“This week’s mud on the wall includes a claim of guilt by association when Mr. Kavanaugh was a law clerk 27 years ago,” The Wall Street Journal editorial says.
The Journal referred to UltraViolet as “sleaze-slingers.”
“They merely have insinuations that in the age of social media can spread around the world before the truth can even get a hearing,” the editorial said. “ … It used to be that the press required at least some evidence to report a story, but now a politically motivated group can write a memo without incriminating facts and get it reported as news.”
Kozinski was nominated to the court by President Ronald Reagan and was confirmed in 1985. Nine of Kozinski’s clerks went on to clerk for U.S. Supreme Court justices—including Kavanaugh, who clerked for Kennedy.
Susan Engel, a law clerk for Kozinski in 2000 and 2001, later clerked for the now-deceased Supreme Court Justice Antonin Scalia. She worked with Kavanaugh at the law firm of Kirkland & Ellis.
“Brett is a devoted father to two daughters, someone who has mentored and supported the careers of many women lawyers, and someone who has always treated women with respect,” Engel said in a statement. “At no time during my clerkship, or in the years since, did I see or hear Judge Kozinski sexually harass anyone.
“I was shocked by the allegations that surfaced last year. I would be astonished if Brett Kavanaugh had ever heard anything about this,” she wrote.
Porter Wilkinson, a clerk for Kavanaugh from 2007 to 2008, said she doesn’t believe Kavanaugh knew of any allegations against Kozinski.
“Judge Kavanaugh knows firsthand from his mother’s personal experience as a trailblazer in the legal world the discrimination that women can face in the workplace,” Wilkinson said in a statement.
“As a former law clerk to Judge Kavanaugh, I know—as evidenced by the letter signed by his law clerks—that he treats everyone with respect. He does not tolerate sexual harassment in any workplace,” she wrote.
Kozinski testified at Kavanaugh’s 2006 appeals court confirmation hearing before the Senate Judiciary Committee, shortly after Judge Walter K. Stapleton of the U.S. 3rd Circuit Court of Appeals—for whom Kavanaugh also clerked.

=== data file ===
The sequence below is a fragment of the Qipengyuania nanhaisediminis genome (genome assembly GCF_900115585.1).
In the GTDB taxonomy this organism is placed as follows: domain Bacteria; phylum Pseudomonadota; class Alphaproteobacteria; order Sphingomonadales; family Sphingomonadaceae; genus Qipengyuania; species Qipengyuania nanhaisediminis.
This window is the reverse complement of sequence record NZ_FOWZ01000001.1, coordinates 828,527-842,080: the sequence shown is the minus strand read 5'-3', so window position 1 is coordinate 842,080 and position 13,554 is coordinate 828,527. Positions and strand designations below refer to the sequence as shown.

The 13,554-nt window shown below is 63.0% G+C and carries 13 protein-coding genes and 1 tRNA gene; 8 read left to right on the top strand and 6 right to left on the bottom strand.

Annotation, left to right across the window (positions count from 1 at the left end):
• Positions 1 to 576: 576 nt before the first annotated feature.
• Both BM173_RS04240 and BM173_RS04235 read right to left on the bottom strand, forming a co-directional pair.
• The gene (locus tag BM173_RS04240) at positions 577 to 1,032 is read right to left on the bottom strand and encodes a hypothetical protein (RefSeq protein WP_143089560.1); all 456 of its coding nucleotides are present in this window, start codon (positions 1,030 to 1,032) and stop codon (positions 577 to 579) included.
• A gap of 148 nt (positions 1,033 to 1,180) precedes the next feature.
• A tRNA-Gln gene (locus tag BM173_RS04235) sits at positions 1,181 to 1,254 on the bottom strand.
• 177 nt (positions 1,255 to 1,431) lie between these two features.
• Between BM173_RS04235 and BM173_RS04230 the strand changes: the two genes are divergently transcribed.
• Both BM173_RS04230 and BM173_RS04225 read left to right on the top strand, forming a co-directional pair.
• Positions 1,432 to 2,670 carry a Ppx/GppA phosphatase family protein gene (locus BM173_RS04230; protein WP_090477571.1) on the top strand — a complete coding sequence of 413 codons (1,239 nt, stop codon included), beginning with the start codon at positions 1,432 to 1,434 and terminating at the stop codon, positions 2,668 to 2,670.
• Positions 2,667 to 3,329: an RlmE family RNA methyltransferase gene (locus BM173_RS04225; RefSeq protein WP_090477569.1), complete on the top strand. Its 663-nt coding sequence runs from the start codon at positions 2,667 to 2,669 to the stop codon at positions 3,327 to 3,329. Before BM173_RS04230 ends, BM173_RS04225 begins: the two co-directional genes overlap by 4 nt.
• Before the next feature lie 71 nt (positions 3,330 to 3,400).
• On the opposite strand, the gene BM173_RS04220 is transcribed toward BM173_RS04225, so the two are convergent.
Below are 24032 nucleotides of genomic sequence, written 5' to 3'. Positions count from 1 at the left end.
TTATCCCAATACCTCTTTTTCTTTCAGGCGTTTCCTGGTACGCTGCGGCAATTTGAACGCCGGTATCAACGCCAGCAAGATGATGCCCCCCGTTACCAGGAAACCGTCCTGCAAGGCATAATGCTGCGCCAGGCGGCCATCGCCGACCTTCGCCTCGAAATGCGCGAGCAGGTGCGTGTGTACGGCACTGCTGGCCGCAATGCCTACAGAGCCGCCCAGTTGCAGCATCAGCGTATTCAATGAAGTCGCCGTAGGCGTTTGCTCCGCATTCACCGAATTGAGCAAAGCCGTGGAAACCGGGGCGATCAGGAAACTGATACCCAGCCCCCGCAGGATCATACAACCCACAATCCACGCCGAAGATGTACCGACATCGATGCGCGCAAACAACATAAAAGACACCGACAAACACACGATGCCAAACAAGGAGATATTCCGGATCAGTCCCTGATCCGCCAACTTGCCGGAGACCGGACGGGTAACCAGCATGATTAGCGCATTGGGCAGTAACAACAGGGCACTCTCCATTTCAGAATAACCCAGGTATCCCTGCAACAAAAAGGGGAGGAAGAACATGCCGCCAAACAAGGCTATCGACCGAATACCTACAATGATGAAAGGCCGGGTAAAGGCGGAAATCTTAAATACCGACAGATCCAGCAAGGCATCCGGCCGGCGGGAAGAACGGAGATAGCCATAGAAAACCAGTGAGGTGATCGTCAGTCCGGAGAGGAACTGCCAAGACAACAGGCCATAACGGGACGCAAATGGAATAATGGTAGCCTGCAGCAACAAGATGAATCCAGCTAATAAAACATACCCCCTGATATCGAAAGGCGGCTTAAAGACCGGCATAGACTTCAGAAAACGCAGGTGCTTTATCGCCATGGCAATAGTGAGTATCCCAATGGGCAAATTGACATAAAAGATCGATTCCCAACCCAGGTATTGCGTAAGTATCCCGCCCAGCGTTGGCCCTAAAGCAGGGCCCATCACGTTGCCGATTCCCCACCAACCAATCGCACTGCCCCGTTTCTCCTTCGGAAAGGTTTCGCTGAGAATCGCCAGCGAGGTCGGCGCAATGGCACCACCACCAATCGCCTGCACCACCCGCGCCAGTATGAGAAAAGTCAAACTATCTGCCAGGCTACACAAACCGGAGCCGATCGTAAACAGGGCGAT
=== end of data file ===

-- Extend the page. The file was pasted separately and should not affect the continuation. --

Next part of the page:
At the hearing, Kozinski testified:
I must tell you that in the time that I had Brett clerk for me, I found him to be a positive delight to have in the office. He’s really bright, and he’s really accomplished, and he’s really an excellent lawyer.
But most, virtually all, folks who qualify for a clerkship with a circuit judge these days have those qualities.
But Brett brought something more to the table. He first of all brought what I thought was a breadth of mind and a breadth of vision.
He didn’t look at a case from just one perspective. Like a good lawyer … you have to look at a case from different perspectives, not just one, and not early in the case take one perspective and then stick with it. Brett was very good in changing perspectives.
Sometimes, I’d take one position, and he’d take the opposite, and sometimes we’d switch places. He was very good and very flexible that way.
The Washington Post first reported in December on a series of 15 former clerks and other female employees who claimed Kozinski had harassed them.
Among the accusers was now-retired U.S. Court of Federal Claims Judge Christine O.C. Miller, who said he fondled her. Amid the allegations, Kozinski announced his immediate retirement on Dec. 18.